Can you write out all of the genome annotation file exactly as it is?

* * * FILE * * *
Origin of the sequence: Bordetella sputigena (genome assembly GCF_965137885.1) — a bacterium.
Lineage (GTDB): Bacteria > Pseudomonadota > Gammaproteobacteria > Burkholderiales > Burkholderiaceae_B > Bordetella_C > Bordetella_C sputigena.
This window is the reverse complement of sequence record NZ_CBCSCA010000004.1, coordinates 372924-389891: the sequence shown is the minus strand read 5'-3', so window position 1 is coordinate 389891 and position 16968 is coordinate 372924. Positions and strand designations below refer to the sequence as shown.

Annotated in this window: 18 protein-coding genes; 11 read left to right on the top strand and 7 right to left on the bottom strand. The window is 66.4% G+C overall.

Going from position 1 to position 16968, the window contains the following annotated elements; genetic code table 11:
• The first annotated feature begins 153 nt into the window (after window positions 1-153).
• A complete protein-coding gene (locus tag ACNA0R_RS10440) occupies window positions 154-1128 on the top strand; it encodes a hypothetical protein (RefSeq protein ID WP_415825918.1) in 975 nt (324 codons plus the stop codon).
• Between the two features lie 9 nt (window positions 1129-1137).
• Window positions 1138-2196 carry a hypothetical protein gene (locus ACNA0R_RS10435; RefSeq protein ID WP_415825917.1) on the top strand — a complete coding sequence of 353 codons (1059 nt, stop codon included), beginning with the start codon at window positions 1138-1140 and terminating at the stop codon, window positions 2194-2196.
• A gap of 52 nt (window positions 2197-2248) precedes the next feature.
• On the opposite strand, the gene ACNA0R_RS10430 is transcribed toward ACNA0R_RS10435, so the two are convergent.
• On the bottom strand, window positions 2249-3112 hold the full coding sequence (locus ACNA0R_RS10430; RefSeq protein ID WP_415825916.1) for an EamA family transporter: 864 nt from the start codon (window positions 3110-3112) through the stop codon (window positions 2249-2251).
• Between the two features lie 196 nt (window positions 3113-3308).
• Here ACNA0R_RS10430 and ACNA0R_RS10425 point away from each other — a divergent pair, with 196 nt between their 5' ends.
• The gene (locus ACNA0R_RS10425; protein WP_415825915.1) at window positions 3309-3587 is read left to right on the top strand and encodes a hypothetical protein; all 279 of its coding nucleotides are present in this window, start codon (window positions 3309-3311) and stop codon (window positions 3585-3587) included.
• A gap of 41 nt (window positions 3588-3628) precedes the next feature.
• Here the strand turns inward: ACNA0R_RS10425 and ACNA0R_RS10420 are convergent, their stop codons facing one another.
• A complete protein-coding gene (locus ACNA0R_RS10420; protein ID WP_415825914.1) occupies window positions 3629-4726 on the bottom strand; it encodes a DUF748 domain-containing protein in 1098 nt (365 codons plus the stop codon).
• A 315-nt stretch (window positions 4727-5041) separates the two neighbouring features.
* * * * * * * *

Origin of the sequence: Bordetella sputigena (genome assembly GCF_965137885.1) — a bacterium.
Lineage (GTDB): Bacteria > Pseudomonadota > Gammaproteobacteria > Burkholderiales > Burkholderiaceae_B > Bordetella_C > Bordetella_C sputigena.
This window is the reverse complement of sequence record NZ_CBCSCA010000004.1, coordinates 372924-389891: the sequence shown is the minus strand read 5'-3', so window position 1 is coordinate 389891 and position 16968 is coordinate 372924. Positions and strand designations below refer to the sequence as shown.

Annotated in this window: 18 protein-coding genes; 11 read left to right on the top strand and 7 right to left on the bottom strand. The window is 66.4% G+C overall.

Going from position 1 to position 16968, the window contains the following annotated elements; genetic code table 11:
• The first annotated feature begins 153 nt into the window (after window positions 1-153).
• A complete protein-coding gene (locus tag ACNA0R_RS10440) occupies window positions 154-1128 on the top strand; it encodes a hypothetical protein (RefSeq protein ID WP_415825918.1) in 975 nt (324 codons plus the stop codon).
• Between the two features lie 9 nt (window positions 1129-1137).
• Window positions 1138-2196 carry a hypothetical protein gene (locus ACNA0R_RS10435; RefSeq protein ID WP_415825917.1) on the top strand — a complete coding sequence of 353 codons (1059 nt, stop codon included), beginning with the start codon at window positions 1138-1140 and terminating at the stop codon, window positions 2194-2196.
• A gap of 52 nt (window positions 2197-2248) precedes the next feature.
• On the opposite strand, the gene ACNA0R_RS10430 is transcribed toward ACNA0R_RS10435, so the two are convergent.
• On the bottom strand, window positions 2249-3112 hold the full coding sequence (locus ACNA0R_RS10430; RefSeq protein ID WP_415825916.1) for an EamA family transporter: 864 nt from the start codon (window positions 3110-3112) through the stop codon (window positions 2249-2251).
• Between the two features lie 196 nt (window positions 3113-3308).
• Here ACNA0R_RS10430 and ACNA0R_RS10425 point away from each other — a divergent pair, with 196 nt between their 5' ends.
• The gene (locus ACNA0R_RS10425; protein WP_415825915.1) at window positions 3309-3587 is read left to right on the top strand and encodes a hypothetical protein; all 279 of its coding nucleotides are present in this window, start codon (window positions 3309-3311) and stop codon (window positions 3585-3587) included.
• A gap of 41 nt (window positions 3588-3628) precedes the next feature.
• Here the strand turns inward: ACNA0R_RS10425 and ACNA0R_RS10420 are convergent, their stop codons facing one another.
• A complete protein-coding gene (locus ACNA0R_RS10420; protein ID WP_415825914.1) occupies window positions 3629-4726 on the bottom strand; it encodes a DUF748 domain-containing protein in 1098 nt (365 codons plus the stop codon).
• A 315-nt stretch (window positions 4727-5041) separates the two neighbouring features.